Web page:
Polar form and argument properties

Polar form of a complex number

You can express every complex number in terms of its modulus and argument. Taking a complex number \(z = x+yi\), we let \(r\) be the modulus of \(z\) and \(\theta\) be an argument of \(z\).

Using trigonometry, we find that \(x = r \cos \theta\) and \(y = r \sin \theta\). Thus we can write $$ z = r \cos \theta + ir \sin \theta = r( \cos{\theta} + i \sin{\theta}).$$

This can be abbreviated as $r \text{cis}{\theta}$, and is referred to as the polar form of a complex number.

Example. The complex number \(1+i\) has modulus \(\sqrt{2}\) and principal argument \(\frac{\pi}{4}\), so its polar form is $$ 1+i = \sqrt{2} \left( \cos\left(\frac{\pi}{4}\right) + i \sin\left(\frac{\pi}{4}\right) \right).$$

Argument properties

With this in mind, we have a couple of properties relating to arguments $$\begin{align*}
\arg(zw) &= \arg(z) + \arg(w) \\
\arg\left( \frac{z}{w}\right) &= \arg(z)-\arg(w).

Let us prove the first one.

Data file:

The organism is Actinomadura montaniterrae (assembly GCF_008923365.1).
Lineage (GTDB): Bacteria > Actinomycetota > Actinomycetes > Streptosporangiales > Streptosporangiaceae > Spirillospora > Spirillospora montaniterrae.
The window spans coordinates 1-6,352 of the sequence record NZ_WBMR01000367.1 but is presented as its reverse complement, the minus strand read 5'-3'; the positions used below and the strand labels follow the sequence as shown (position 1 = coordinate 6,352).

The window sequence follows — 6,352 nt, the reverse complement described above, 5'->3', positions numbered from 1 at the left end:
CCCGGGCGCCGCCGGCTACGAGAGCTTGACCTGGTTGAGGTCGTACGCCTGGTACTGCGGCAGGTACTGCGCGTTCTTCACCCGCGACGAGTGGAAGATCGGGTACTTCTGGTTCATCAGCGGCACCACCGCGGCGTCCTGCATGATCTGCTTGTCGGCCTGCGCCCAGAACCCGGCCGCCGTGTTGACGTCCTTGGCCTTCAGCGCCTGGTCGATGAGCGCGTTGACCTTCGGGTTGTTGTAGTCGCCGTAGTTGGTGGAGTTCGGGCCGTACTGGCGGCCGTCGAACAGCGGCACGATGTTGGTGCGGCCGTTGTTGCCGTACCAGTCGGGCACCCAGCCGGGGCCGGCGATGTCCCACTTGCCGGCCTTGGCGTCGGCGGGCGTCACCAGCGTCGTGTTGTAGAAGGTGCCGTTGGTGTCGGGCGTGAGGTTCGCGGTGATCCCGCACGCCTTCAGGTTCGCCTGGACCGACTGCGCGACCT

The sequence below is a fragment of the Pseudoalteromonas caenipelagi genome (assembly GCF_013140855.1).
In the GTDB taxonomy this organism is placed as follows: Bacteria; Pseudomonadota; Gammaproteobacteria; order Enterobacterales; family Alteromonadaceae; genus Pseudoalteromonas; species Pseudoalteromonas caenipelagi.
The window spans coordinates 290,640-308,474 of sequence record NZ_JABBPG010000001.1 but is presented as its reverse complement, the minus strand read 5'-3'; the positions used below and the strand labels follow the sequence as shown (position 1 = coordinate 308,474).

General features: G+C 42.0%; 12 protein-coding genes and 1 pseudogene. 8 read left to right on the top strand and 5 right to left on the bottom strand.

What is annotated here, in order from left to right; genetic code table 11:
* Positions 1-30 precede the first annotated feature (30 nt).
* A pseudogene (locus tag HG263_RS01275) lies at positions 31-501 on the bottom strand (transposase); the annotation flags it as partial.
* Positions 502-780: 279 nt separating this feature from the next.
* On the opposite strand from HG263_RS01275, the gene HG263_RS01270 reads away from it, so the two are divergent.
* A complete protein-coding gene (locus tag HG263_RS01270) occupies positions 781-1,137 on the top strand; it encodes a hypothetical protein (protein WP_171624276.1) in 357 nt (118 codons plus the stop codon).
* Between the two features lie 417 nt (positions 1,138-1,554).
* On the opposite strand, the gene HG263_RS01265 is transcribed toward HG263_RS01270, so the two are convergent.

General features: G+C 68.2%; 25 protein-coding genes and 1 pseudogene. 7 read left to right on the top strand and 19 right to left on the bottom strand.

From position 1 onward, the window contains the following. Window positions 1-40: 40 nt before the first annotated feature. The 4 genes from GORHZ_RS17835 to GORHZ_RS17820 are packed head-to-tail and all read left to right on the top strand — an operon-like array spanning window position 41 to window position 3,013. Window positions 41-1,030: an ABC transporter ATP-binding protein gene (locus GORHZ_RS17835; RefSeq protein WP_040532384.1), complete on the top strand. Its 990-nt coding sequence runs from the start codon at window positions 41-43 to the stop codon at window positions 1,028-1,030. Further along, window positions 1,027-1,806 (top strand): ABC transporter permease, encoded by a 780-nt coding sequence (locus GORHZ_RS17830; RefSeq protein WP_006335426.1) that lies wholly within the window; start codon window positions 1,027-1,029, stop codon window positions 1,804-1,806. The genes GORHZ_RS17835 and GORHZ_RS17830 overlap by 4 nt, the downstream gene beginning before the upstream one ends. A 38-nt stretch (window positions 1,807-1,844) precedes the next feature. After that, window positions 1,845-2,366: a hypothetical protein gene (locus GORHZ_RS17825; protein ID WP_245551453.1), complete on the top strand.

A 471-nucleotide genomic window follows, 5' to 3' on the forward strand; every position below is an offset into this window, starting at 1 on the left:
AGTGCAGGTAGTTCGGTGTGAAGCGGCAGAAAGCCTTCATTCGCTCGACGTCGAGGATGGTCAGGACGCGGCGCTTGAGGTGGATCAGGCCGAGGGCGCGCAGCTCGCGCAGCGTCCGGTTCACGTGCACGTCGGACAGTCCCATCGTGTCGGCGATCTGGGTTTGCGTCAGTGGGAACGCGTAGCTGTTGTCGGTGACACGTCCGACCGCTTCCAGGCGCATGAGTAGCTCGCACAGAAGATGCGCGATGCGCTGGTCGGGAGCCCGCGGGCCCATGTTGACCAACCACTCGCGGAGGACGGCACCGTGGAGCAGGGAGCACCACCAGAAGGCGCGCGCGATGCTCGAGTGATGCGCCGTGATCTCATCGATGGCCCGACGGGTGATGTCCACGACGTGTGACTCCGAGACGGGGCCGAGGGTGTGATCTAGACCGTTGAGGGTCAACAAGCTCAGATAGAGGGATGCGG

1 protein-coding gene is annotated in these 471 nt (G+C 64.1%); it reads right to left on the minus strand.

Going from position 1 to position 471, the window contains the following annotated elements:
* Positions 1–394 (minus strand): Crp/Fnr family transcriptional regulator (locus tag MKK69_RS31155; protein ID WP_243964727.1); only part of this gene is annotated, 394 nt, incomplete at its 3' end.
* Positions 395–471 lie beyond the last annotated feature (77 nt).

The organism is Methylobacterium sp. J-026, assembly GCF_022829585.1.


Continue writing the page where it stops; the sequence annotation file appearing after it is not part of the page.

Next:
Proof. Let \(z = r_1 (\cos{\theta_1} + i \sin{\theta_1})\) and \(w = r_2 (\cos{\theta_2} + i \sin{\theta_2})\). So we have \(\arg(z) + \arg(w) = \theta_1 + \theta_2\). We want to show that \( \arg(zw) = \theta_1 + \theta_2\). We have $$\begin{align*}
zw &= r_1 r_2 (\cos{\theta_1} + i \sin{\theta_1})(\cos{\theta_2} + i \sin{\theta_2}) \\
&= r_1 r_2 ( \cos{\theta_1} \cos{\theta_2} – \sin{\theta_1}\sin{\theta_2} + i(\sin{\theta_1}\cos{\theta_2} + \cos{\theta_1} \sin{\theta_2})) \\
&= r_1 r_2 ( \cos(\theta_1+\theta_2)+i \sin(\theta_1+\theta_2)),
making use of the compound angle formula in the last line. We can see that the argument of \(zw\) is indeed \(\theta_1+\theta_2\).


  1. Find the polar form of the following complex numbers.
    1. \( \sqrt{3}+i\)
    2. \(\sqrt{3}-i\)
    3. \(-\sqrt{3}+i\)
    4. \(-\sqrt{3}-i\)
    5. \(-2-2\sqrt{3}i\)
    6. \(-4+4i\)
  2. Prove that for complex \(z,w\), we have \(\arg\left( \frac{z}{w}\right) = \arg(z)-\arg(w)\).